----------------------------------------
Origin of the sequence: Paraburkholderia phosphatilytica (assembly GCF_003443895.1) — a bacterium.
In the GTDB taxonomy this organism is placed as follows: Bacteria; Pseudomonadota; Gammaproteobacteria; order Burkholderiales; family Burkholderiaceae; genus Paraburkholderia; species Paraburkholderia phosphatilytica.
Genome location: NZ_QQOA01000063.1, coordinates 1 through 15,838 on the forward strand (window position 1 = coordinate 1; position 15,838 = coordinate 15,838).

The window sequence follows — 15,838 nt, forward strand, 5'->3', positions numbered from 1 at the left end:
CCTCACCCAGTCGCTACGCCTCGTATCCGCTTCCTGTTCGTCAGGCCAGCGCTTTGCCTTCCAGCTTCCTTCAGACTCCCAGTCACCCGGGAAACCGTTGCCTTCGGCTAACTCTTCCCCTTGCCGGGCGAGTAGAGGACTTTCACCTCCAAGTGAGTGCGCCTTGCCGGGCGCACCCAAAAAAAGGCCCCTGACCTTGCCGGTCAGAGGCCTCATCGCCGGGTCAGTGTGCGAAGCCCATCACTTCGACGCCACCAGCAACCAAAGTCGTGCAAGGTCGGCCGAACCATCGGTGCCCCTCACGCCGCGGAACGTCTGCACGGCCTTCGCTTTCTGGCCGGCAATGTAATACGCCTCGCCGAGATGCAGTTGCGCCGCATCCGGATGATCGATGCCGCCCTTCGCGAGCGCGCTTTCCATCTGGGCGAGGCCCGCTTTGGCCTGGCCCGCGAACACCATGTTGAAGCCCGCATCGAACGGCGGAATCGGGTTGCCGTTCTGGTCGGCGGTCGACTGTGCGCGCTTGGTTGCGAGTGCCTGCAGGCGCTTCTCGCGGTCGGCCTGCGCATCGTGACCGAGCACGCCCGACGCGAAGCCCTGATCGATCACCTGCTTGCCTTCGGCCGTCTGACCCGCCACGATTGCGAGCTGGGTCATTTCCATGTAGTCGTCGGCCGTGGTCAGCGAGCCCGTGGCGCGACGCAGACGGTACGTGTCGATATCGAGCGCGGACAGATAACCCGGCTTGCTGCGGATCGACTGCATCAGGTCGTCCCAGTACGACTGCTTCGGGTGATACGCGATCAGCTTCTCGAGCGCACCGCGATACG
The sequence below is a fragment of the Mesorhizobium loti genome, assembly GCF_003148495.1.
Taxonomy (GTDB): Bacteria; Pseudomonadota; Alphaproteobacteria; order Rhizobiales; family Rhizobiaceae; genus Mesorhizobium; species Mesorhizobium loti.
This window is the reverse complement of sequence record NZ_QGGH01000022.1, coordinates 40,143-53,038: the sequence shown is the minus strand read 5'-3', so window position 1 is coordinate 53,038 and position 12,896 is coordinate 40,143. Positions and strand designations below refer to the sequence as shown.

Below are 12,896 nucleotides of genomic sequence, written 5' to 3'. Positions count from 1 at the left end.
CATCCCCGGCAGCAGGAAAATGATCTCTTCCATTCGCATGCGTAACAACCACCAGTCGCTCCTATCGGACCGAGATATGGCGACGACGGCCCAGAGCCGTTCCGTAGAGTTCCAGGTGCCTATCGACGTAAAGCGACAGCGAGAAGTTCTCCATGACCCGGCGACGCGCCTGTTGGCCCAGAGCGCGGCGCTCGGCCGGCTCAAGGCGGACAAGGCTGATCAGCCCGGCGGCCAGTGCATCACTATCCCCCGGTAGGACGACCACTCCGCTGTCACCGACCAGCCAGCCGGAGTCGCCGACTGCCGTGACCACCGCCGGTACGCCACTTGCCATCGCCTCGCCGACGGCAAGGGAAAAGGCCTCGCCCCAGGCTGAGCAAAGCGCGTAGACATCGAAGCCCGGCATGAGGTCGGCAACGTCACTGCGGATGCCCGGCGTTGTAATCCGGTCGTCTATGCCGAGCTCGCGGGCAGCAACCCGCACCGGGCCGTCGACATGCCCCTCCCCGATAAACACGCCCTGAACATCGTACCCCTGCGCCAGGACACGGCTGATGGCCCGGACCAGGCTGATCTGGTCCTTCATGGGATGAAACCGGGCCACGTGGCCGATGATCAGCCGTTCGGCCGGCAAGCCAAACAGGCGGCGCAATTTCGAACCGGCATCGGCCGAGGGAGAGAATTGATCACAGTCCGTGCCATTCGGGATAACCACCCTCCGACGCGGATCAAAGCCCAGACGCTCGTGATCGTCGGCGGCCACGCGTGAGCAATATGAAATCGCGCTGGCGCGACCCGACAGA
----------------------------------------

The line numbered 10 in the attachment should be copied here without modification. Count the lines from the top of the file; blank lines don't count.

CATCCCCGGCAGCAGGAAAATGATCTCTTCCATTCGCATGCGTAACAACCACCAGTCGCTCCTATCGGACCGAGATATGGCGACGACGGCCCAGAGCCGTTCCGTAGAGTTCCAGGTGCCTATCGACGTAAAGCGACAGCGAGAAGTTCTCCATGACCCGGCGACGCGCCTGTTGGCCCAGAGCGCGGCGCTCGGCCGGCTCAAGGCGGACAAGGCTGATCAGCCCGGCGGCCAGTGCATCACTATCCCCCGGTAGGACGACCACTCCGCTGTCACCGACCAGCCAGCCGGAGTCGCCGACTGCCGTGACCACCGCCGGTACGCCACTTGCCATCGCCTCGCCGACGGCAAGGGAAAAGGCCTCGCCCCAGGCTGAGCAAAGCGCGTAGACATCGAAGCCCGGCATGAGGTCGGCAACGTCACTGCGGATGCCCGGCGTTGTAATCCGGTCGTCTATGCCGAGCTCGCGGGCAGCAACCCGCACCGGGCCGTCGACATGCCCCTCCCCGATAAACACGCCCTGAACATCGTACCCCTGCGCCAGGACACGGCTGATGGCCCGGACCAGGCTGATCTGGTCCTTCATGGGATGAAACCGGGCCACGTGGCCGATGATCAGCCGTTCGGCCGGCAAGCCAAACAGGCGGCGCAATTTCGAACCGGCATCGGCCGAGGGAGAGAATTGATCACAGTCCGTGCCATTCGGGATAACCACCCTCCGACGCGGATCAAAGCCCAGACGCTCGTGATCGTCGGCGGCCACGCGTGAGCAATATGAAATCGCGCTGGCGCGACCCGACAGA